Both sides remain on course to reach the last 16 with four points from their opening two games despite disappointing result in Paris on Thursday night.
“In the attack today we could not create too many chances, the whole of our game in the last third wasn't fast enough,” said Löw.
“There were nine or ten Polish players behind the ball because we didn't play the ball quickly enough.”
Despite the stalemate, Löw defended his decision to start the misfiring Mario Goetze over his only other obvious striking option in Mario Gomez.
“Both sides were very strong defensively,” he added. “High balls in the penalty area that is what the Polish want.
“That is why for me the strategy was clear to put Goetze in from the start to play the ball on the ground, but today we couldn't impose our game style.”
In a game of few chances, Poland's star striker Robert Lewandowski was well-marshalled by Bayern Munich teammates Mats Hummels and Jerome Boateng – with Boateng winning man-of-the-match for his outstanding display.
Poland coach Adam Nawalka praised his star man's teamwork despite Lewandowski not getting on the scoresheet for a second consecutive match.
No goals, big work
Nawalka believes Lewandowski's presence is opening up more opportunities for strike partner Arkadiusz Milik.
The Ajax front man scored Poland's winner in their opening 1-0 win over Northern Ireland and missed the best chance of the match when he skewed wide early in the second-half.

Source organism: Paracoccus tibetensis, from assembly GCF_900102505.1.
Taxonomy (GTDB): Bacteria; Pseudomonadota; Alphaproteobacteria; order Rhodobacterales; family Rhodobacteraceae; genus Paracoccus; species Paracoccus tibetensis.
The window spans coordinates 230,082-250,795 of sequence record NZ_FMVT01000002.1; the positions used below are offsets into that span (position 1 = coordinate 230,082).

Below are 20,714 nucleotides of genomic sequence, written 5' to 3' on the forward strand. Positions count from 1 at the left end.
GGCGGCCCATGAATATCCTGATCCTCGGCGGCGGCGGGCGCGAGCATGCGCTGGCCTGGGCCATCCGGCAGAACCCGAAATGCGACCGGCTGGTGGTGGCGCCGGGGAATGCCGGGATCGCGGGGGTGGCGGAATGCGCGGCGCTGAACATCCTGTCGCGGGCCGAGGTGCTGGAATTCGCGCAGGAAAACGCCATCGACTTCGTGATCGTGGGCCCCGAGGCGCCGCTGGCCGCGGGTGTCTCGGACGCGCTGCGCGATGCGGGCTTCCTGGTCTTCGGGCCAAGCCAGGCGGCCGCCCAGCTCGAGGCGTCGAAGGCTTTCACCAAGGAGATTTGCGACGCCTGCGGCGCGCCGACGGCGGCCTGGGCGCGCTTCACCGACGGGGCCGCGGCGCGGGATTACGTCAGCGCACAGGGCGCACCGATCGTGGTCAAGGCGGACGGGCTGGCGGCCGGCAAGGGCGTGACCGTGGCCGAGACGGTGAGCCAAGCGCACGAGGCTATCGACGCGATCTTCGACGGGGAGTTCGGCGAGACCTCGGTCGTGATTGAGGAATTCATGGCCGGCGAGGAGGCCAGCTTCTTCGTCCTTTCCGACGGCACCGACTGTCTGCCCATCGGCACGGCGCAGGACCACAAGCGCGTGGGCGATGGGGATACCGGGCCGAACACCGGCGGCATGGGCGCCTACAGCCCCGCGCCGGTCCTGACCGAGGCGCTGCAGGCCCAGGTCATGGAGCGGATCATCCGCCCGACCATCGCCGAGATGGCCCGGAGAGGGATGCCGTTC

“Robert Lewandowski in every single match is incredibly important for our gameplan,” said Nawalka.
“He is working for the team even though he hasn't scored a goal in the last match and tonight.
“He is working tremendously hard and taking a lot of attention of the defenders so that others have chances.
“Physically and technically he is at the highest level and I think that in the next matches he will play equally well as in the last two matches.”
Boateng was glad to come out on top in the battle of the two Bayern aces.
The defender was critical of Germany's attacking play, claiming they “won't go far” if they don't “improve on their finishing.”
Boateng did acknowledge the efforts of his teammates further up the pitch in ensuring Poland were also restricted to few chances.
“I think like usual it is always hard to play against him (Lewandowski),” said Boateng.
“He occupied us all night, but we defended well as a team, starting with the attack and that made it easier for me.”
The final whistle was met with glee on the Polish bench having only beaten their bitter rivals once in 21 meetings in their history.
And Lewandowski admitted the Poles were the pleased to be a step closer to reaching the Euro knockout stages for the first time.
“We're happy with the point. We showed Germany a bit too much respect in the first half,” he said.
“It's a pity that we didn't get the goal, but that's football and it's not a bad result for us.”